Epithelial ovarian carcinomas (OC) are particularly deadly due to intratumoral heterogeneity, resistance to standard-of-care therapies, and poor response to alternative treatments such as immunotherapy. Targeting the OC epigenome with DNA methyltransferase inhibitors (DNMTi) or histone deacetylase inhibitors (HDACi) increases immune signaling and recruits CD8+ T cells and NK cells to fight OC in murine models. This increased immune activity is caused by increased transcription of repetitive elements (RE) that form double-stranded RNA (dsRNA) and trigger an interferon response. To understand which REs are affected by epigenetic therapies in OC, we assessed the effect of DNMTi and HDACi on OC cell lines and patient samples. Subfamily-level (TEtranscripts) and individual locus-level (Telescope) analysis of REs showed that DNMTi treatment upregulated more REs than HDACi treatment. Upregulated REs were predominantly LTR and SINE subfamilies, and SINEs exhibited the greatest loss of DNA methylation upon DNMTi treatment. Cell lines with TP53 mutations exhibited significantly fewer upregulated REs with epigenetic therapy than wild type TP53 cell lines. This observation was validated using isogenic cell lines; the TP53 mutant cell line had significantly higher baseline expression of REs but upregulated fewer upon epigenetic treatment. In addition, p53 activation increased expression of REs in wild type but not mutant cell lines. These data give a comprehensive, genome-wide picture of RE chromatin and transcription-related changes in OC after epigenetic treatment and implicate p53 in RE transcriptional regulation.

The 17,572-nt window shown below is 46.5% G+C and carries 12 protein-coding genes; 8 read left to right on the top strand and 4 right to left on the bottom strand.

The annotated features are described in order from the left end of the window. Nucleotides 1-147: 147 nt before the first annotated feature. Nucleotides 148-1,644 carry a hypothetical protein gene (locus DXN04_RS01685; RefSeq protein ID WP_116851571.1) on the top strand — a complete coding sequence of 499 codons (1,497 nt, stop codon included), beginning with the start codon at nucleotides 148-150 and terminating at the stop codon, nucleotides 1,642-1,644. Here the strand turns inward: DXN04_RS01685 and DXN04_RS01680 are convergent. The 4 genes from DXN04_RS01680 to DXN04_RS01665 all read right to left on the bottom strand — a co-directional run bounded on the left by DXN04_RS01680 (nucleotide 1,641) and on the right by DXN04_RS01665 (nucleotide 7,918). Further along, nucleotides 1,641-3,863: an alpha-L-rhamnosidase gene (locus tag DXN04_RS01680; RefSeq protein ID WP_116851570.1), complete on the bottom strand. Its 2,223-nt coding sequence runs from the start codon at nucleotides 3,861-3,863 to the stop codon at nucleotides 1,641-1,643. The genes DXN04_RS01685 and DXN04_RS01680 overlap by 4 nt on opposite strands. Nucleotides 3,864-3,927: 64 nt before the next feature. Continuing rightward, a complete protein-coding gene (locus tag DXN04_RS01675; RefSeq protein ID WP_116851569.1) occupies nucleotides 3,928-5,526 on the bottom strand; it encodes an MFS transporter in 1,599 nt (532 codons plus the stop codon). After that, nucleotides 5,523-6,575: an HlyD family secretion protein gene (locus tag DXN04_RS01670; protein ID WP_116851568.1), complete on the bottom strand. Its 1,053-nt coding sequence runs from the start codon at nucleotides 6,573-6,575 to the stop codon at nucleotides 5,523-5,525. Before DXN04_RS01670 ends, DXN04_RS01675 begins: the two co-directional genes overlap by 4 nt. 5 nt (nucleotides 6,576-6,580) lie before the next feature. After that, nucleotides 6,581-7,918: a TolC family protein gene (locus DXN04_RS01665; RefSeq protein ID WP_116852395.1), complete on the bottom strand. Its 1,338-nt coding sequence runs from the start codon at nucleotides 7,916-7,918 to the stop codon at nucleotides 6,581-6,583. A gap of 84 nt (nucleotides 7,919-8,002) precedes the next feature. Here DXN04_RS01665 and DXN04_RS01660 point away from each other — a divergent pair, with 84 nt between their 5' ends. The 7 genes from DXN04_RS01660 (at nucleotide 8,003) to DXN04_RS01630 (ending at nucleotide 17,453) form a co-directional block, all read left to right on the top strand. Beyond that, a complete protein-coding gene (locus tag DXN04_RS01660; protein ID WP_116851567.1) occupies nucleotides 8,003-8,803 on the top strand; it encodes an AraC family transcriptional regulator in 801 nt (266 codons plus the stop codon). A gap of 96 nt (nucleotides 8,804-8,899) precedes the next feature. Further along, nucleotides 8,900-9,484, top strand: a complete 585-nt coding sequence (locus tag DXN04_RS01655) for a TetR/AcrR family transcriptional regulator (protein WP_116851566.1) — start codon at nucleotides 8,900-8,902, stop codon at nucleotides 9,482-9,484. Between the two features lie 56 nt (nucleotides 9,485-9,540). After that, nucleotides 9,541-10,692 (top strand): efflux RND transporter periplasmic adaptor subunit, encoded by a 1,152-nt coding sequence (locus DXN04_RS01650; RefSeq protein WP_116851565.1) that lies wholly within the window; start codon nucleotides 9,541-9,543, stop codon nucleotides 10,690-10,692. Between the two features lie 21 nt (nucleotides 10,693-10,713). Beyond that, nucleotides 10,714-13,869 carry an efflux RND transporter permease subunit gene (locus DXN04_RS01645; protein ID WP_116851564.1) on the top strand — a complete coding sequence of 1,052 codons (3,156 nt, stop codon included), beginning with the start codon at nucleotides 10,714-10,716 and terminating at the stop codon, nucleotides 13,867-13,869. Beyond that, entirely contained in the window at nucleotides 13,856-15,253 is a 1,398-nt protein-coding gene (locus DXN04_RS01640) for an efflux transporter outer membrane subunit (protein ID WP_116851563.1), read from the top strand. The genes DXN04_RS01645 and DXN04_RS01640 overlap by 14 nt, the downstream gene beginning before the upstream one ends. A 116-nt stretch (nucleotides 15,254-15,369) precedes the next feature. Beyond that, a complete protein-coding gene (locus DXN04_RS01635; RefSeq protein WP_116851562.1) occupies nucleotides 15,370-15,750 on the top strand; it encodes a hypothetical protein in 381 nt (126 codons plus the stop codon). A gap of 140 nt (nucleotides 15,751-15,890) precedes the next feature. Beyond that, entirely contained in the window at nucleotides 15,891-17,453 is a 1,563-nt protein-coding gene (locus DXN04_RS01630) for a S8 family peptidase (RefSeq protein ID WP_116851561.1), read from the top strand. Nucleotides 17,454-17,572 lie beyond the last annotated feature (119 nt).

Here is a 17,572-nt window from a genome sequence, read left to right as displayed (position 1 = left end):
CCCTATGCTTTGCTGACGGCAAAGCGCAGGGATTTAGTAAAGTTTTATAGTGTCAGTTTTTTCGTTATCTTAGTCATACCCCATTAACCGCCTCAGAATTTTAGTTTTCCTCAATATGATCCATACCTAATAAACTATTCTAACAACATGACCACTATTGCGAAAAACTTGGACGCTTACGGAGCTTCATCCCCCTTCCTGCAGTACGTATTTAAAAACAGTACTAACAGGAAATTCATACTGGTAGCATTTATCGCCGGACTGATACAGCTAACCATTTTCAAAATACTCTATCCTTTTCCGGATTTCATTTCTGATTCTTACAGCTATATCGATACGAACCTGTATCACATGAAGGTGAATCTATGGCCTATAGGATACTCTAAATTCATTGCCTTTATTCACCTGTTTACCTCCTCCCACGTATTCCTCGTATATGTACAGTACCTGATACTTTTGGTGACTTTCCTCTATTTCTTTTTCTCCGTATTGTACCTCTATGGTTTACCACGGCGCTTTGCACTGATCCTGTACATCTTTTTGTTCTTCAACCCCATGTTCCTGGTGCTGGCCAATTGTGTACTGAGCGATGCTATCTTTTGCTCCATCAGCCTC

- DNA methylation
- Histone Acetylation
- Interferon Signaling
- Ovarian Cancer
- Retrotransposon Transcription